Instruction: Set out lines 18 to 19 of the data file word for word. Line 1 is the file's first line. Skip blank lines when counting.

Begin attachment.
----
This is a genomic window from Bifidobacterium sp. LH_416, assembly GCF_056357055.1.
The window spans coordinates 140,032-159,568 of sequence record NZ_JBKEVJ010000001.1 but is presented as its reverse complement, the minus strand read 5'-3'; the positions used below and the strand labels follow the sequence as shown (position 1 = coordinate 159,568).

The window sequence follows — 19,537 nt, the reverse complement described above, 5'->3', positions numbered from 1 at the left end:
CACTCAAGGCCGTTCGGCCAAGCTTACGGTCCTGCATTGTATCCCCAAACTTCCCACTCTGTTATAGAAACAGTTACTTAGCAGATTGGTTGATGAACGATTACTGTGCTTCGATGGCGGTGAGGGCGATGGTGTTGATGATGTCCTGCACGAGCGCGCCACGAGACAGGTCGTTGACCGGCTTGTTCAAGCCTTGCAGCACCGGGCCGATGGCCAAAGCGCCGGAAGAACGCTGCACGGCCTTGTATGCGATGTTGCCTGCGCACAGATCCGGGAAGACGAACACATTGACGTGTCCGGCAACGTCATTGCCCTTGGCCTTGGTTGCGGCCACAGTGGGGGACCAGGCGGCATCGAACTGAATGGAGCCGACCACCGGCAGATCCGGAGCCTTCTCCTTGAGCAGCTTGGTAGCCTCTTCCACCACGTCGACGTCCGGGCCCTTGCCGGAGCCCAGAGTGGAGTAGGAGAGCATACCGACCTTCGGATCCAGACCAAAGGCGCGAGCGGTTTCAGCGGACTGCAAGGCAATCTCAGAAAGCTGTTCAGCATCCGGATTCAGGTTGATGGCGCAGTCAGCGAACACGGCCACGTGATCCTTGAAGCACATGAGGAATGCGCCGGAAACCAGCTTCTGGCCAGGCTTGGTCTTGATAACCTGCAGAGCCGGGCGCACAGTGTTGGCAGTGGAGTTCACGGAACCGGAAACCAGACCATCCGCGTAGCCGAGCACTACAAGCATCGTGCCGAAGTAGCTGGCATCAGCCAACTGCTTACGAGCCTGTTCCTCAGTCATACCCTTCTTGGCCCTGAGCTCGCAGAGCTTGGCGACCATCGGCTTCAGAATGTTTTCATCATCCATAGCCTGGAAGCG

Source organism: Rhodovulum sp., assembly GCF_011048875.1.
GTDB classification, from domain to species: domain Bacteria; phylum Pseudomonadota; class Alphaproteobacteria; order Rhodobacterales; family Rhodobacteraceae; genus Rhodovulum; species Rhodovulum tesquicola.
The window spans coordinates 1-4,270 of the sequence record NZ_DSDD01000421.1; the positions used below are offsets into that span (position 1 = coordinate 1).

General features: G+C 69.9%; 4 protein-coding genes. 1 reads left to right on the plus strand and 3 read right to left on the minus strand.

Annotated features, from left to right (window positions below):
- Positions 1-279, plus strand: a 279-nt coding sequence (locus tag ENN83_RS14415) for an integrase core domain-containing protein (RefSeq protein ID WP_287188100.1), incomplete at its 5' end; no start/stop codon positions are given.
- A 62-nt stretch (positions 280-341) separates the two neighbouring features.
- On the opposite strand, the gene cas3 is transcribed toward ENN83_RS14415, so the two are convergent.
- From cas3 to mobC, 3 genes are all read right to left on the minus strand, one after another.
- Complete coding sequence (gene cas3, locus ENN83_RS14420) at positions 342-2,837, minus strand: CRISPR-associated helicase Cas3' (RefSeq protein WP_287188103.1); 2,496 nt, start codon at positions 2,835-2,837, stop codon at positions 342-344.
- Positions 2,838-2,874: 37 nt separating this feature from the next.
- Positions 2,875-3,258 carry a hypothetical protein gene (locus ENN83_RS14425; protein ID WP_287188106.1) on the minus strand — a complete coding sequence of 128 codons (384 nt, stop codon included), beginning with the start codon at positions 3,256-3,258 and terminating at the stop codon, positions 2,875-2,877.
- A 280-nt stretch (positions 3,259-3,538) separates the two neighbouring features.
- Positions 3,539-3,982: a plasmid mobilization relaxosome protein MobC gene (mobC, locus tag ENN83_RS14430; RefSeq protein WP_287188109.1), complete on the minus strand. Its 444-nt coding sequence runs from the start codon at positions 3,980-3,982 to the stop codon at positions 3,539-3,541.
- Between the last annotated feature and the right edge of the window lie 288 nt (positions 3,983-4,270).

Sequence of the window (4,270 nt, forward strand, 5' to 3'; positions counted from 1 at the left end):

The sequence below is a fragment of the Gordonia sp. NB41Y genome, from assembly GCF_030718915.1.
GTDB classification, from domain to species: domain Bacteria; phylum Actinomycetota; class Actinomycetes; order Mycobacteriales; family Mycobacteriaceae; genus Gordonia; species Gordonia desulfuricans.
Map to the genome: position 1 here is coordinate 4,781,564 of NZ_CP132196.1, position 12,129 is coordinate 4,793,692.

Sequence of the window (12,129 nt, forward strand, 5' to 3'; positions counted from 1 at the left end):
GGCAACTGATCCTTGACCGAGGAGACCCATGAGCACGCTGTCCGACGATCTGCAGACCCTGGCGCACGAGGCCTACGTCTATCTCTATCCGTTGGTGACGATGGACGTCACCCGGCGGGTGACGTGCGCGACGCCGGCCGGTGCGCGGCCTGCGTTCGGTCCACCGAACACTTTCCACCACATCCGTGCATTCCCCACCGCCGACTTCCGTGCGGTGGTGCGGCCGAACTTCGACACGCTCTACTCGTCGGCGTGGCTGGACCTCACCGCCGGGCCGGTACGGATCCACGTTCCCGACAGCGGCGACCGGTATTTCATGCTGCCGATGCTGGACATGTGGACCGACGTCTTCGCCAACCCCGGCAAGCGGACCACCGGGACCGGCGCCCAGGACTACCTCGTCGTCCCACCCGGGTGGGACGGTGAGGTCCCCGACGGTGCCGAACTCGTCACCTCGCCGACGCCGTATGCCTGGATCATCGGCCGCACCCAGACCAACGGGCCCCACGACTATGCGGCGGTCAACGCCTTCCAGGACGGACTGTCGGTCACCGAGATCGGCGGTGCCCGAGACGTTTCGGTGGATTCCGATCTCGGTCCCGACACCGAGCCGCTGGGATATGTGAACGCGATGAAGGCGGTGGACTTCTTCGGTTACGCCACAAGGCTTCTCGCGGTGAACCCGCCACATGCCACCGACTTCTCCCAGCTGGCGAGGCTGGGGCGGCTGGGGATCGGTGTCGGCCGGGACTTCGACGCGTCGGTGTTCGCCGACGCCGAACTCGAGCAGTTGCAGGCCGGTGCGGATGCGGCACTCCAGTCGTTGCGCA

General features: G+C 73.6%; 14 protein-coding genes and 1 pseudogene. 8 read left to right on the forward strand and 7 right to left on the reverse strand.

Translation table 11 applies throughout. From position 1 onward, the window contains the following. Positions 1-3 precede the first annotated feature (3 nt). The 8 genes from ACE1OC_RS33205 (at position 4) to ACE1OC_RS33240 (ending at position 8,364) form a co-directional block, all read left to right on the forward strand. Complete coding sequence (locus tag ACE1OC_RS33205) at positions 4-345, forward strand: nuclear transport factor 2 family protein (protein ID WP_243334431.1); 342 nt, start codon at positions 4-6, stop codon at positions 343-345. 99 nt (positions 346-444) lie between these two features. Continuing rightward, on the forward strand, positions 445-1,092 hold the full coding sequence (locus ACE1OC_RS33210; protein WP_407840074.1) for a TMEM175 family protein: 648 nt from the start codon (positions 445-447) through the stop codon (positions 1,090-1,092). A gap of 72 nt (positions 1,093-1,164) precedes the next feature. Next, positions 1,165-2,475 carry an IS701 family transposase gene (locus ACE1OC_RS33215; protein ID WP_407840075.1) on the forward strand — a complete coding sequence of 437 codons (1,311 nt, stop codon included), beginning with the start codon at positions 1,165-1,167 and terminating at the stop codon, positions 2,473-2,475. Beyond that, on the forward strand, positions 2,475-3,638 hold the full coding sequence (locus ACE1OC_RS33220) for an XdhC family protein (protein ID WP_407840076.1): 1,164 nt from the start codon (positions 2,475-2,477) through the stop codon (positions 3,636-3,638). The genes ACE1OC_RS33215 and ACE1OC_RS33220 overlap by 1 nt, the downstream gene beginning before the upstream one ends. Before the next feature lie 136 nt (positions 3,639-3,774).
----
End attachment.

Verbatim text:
- Positions 3,539-3,982: a plasmid mobilization relaxosome protein MobC gene (mobC, locus tag ENN83_RS14430; RefSeq protein WP_287188109.1), complete on the minus strand. Its 444-nt coding sequence runs from the start codon at positions 3,980-3,982 to the stop codon at positions 3,539-3,541.
- Between the last annotated feature and the right edge of the window lie 288 nt (positions 3,983-4,270).